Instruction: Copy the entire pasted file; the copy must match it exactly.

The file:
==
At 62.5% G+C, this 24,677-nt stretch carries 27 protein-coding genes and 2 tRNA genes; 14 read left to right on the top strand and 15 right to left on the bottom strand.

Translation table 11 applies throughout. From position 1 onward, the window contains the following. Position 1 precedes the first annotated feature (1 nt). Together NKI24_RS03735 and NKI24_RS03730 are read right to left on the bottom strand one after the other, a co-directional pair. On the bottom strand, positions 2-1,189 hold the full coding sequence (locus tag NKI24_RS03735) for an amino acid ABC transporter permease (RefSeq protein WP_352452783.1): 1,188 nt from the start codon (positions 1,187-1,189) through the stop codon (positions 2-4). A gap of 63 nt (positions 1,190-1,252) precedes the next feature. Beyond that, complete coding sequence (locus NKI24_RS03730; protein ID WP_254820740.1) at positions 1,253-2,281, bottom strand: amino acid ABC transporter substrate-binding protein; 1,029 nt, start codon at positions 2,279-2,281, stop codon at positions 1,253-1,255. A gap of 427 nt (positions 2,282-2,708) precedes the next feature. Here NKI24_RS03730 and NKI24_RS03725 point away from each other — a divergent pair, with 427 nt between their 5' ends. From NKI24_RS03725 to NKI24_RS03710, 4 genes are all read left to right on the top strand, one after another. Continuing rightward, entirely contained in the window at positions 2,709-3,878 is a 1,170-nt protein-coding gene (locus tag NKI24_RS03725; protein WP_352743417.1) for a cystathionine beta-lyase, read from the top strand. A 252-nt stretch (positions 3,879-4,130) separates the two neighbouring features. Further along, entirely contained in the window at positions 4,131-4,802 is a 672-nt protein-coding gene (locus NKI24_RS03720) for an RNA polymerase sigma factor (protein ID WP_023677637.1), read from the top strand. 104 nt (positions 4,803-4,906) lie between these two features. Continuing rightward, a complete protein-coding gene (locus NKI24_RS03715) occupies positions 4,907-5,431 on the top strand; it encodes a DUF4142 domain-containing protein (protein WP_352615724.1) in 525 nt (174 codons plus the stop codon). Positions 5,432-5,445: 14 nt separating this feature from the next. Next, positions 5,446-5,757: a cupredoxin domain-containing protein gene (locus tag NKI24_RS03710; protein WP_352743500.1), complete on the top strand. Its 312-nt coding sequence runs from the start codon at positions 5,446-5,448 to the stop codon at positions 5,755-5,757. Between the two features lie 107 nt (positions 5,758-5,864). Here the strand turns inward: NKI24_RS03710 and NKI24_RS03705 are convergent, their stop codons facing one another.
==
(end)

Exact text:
At 62.5% G+C, this 24,677-nt stretch carries 27 protein-coding genes and 2 tRNA genes; 14 read left to right on the top strand and 15 right to left on the bottom strand.

Translation table 11 applies throughout. From position 1 onward, the window contains the following. Position 1 precedes the first annotated feature (1 nt). Together NKI24_RS03735 and NKI24_RS03730 are read right to left on the bottom strand one after the other, a co-directional pair. On the bottom strand, positions 2-1,189 hold the full coding sequence (locus tag NKI24_RS03735) for an amino acid ABC transporter permease (RefSeq protein WP_352452783.1): 1,188 nt from the start codon (positions 1,187-1,189) through the stop codon (positions 2-4). A gap of 63 nt (positions 1,190-1,252) precedes the next feature. Beyond that, complete coding sequence (locus NKI24_RS03730; protein ID WP_254820740.1) at positions 1,253-2,281, bottom strand: amino acid ABC transporter substrate-binding protein; 1,029 nt, start codon at positions 2,279-2,281, stop codon at positions 1,253-1,255. A gap of 427 nt (positions 2,282-2,708) precedes the next feature. Here NKI24_RS03730 and NKI24_RS03725 point away from each other — a divergent pair, with 427 nt between their 5' ends. From NKI24_RS03725 to NKI24_RS03710, 4 genes are all read left to right on the top strand, one after another. Continuing rightward, entirely contained in the window at positions 2,709-3,878 is a 1,170-nt protein-coding gene (locus tag NKI24_RS03725; protein WP_352743417.1) for a cystathionine beta-lyase, read from the top strand. A 252-nt stretch (positions 3,879-4,130) separates the two neighbouring features. Further along, entirely contained in the window at positions 4,131-4,802 is a 672-nt protein-coding gene (locus NKI24_RS03720) for an RNA polymerase sigma factor (protein ID WP_023677637.1), read from the top strand. 104 nt (positions 4,803-4,906) lie between these two features. Continuing rightward, a complete protein-coding gene (locus NKI24_RS03715) occupies positions 4,907-5,431 on the top strand; it encodes a DUF4142 domain-containing protein (protein WP_352615724.1) in 525 nt (174 codons plus the stop codon). Positions 5,432-5,445: 14 nt separating this feature from the next. Next, positions 5,446-5,757: a cupredoxin domain-containing protein gene (locus tag NKI24_RS03710; protein WP_352743500.1), complete on the top strand. Its 312-nt coding sequence runs from the start codon at positions 5,446-5,448 to the stop codon at positions 5,755-5,757. Between the two features lie 107 nt (positions 5,758-5,864). Here the strand turns inward: NKI24_RS03710 and NKI24_RS03705 are convergent, their stop codons facing one another.